The flatness of an amorphous C12A7 electride thin film is superior to that of a polycrystalline thin film because the amorphous C12A7 electride thin film does not have crystal grain boundaries. The EMS (root mean square) granularity of the surface of the amorphous C12A7 electride thin film according to an embodiment of the present invention may be within a range of 0.1 nm to 10 nm, and more preferably within a range of 0.2 nm to 5 nm, for example. Note that in a case where the amorphous C12A7 electride thin film is used in an organic EL element, the RMS granularity is preferably less than or equal to 2 nm, and in this way, device characteristics may be improved. Also, when the RMS granularity is 10 nm or greater, device characteristics may potentially be degraded, and therefore, a polishing process or the like may have to be additionally implemented, for example. Note that the EMS granularity may be measured using atomic force microscopy, for example.

Other Embodiment

According to another embodiment of the present invention, a fabrication method for forming an amorphous thin film is provided that involves using a target made of a crystalline C12A7 electride having an electron density within a range of 2.0×1018 cm31 3 to 2.3×1021 cm−3, and forming an amorphous C12A7 electride thin film on a substrate by vapor deposition under a low-oxygen-partial-pressure atmosphere.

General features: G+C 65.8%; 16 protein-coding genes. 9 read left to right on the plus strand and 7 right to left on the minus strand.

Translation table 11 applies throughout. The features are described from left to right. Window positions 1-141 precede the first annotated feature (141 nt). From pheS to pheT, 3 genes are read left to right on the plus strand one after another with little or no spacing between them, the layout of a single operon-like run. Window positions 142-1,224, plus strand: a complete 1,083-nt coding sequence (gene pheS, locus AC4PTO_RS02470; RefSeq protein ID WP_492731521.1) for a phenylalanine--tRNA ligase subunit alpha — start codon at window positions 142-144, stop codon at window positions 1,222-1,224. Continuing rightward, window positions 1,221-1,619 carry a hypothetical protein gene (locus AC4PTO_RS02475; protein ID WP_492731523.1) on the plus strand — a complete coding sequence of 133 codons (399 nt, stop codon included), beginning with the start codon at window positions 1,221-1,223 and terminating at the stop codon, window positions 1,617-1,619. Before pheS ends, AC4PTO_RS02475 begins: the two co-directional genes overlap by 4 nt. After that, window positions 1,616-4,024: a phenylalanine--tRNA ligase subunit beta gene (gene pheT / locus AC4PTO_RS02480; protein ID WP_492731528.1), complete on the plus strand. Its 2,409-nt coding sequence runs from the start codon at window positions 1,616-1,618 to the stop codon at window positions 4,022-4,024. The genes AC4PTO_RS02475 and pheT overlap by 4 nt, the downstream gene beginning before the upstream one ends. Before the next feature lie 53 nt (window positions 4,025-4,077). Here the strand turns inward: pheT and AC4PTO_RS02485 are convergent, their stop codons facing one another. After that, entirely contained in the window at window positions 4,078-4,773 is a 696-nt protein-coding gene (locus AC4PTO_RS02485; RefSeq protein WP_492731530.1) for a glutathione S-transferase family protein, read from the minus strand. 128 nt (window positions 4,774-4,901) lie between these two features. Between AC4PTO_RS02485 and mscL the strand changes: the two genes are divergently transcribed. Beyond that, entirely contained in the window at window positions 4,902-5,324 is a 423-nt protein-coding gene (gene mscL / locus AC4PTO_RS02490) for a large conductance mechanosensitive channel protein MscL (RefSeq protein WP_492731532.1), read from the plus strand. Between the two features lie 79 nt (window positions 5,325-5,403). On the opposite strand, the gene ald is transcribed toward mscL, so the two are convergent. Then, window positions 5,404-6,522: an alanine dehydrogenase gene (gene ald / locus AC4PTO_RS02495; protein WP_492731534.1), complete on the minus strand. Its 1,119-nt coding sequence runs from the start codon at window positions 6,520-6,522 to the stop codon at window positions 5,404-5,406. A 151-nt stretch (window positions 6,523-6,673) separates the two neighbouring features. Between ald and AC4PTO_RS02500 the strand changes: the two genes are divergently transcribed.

The amorphous thin film obtained in the present embodiment may be made of amorphous solid materials including calcium, aluminum, and oxygen, for example. That is, the amorphous thin film may be made of an electride of an amorphous oxidized material including calcium atoms and aluminum atoms. Note that amorphous states according to the present invention encompass amorphous structures containing microcrystals. In the amorphous thin film according to an embodiment of the present invention, the Ca/Al molar ratio is preferably within a range of 0.5 to 4.7, more preferably within a range of 0.6 to 3, and more preferably within a range of 0.8 to 2.5. Note that composition analysis of the thin film may be performed using the XPS method, the EPMA method, or the EDX method, for example.

The amorphous thin film of the present embodiment may have a composition that is different from the stoichiometric ratio of C12A7 and different from the composition ratio of the target used for fabricating the thin film. Note that in the case where the thin film is crystalline and the composition of the thin film is different from the stoichiometric ratio of C12A7/, the thin film would be made of a mixture of a C12A7 crystal and a C3A (3CaO.Al2O3) crystal and/or a CA (3CaO.Al2O3) crystal. C3A crystals and CA crystals are insulators with relatively large work functions, and their electrical characteristics vary depending on the crystalline site. Also, the thermal characteristics and mechanical characteristics of these crystals vary, and they tend to form discontinuous crystal grain boundaries such that the surface flatness may be compromised. On the other hand, even when the composition of the amorphous thin film is different from the stoichiometric ratio of C12A7, because different phases such as the C3A phase and the CA phase are not formed, homogeneity and surface flatness may be achieved.